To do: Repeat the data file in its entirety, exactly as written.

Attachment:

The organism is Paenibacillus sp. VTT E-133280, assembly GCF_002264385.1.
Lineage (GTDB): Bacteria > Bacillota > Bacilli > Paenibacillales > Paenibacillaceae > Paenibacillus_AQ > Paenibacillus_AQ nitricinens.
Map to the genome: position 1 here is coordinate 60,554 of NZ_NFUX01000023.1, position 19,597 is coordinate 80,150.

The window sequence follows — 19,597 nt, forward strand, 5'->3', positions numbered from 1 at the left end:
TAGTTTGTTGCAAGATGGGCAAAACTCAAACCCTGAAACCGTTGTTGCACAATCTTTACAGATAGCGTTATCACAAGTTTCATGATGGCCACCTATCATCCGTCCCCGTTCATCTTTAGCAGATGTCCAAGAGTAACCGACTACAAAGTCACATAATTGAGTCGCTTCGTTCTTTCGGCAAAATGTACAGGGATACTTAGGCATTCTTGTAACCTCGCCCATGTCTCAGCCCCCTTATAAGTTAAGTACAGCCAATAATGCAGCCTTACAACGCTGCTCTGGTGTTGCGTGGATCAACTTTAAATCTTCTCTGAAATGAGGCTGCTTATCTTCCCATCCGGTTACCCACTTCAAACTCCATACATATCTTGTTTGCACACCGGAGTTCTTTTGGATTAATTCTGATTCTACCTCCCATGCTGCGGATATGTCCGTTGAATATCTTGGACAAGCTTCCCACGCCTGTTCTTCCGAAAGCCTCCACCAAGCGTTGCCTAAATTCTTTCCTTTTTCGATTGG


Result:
The organism is Paenibacillus sp. VTT E-133280, assembly GCF_002264385.1.
Lineage (GTDB): Bacteria > Bacillota > Bacilli > Paenibacillales > Paenibacillaceae > Paenibacillus_AQ > Paenibacillus_AQ nitricinens.
Map to the genome: position 1 here is coordinate 60,554 of NZ_NFUX01000023.1, position 19,597 is coordinate 80,150.

The window sequence follows — 19,597 nt, forward strand, 5'->3', positions numbered from 1 at the left end:
TAGTTTGTTGCAAGATGGGCAAAACTCAAACCCTGAAACCGTTGTTGCACAATCTTTACAGATAGCGTTATCACAAGTTTCATGATGGCCACCTATCATCCGTCCCCGTTCATCTTTAGCAGATGTCCAAGAGTAACCGACTACAAAGTCACATAATTGAGTCGCTTCGTTCTTTCGGCAAAATGTACAGGGATACTTAGGCATTCTTGTAACCTCGCCCATGTCTCAGCCCCCTTATAAGTTAAGTACAGCCAATAATGCAGCCTTACAACGCTGCTCTGGTGTTGCGTGGATCAACTTTAAATCTTCTCTGAAATGAGGCTGCTTATCTTCCCATCCGGTTACCCACTTCAAACTCCATACATATCTTGTTTGCACACCGGAGTTCTTTTGGATTAATTCTGATTCTACCTCCCATGCTGCGGATATGTCCGTTGAATATCTTGGACAAGCTTCCCACGCCTGTTCTTCCGAAAGCCTCCACCAAGCGTTGCCTAAATTCTTTCCTTTTTCGATTGG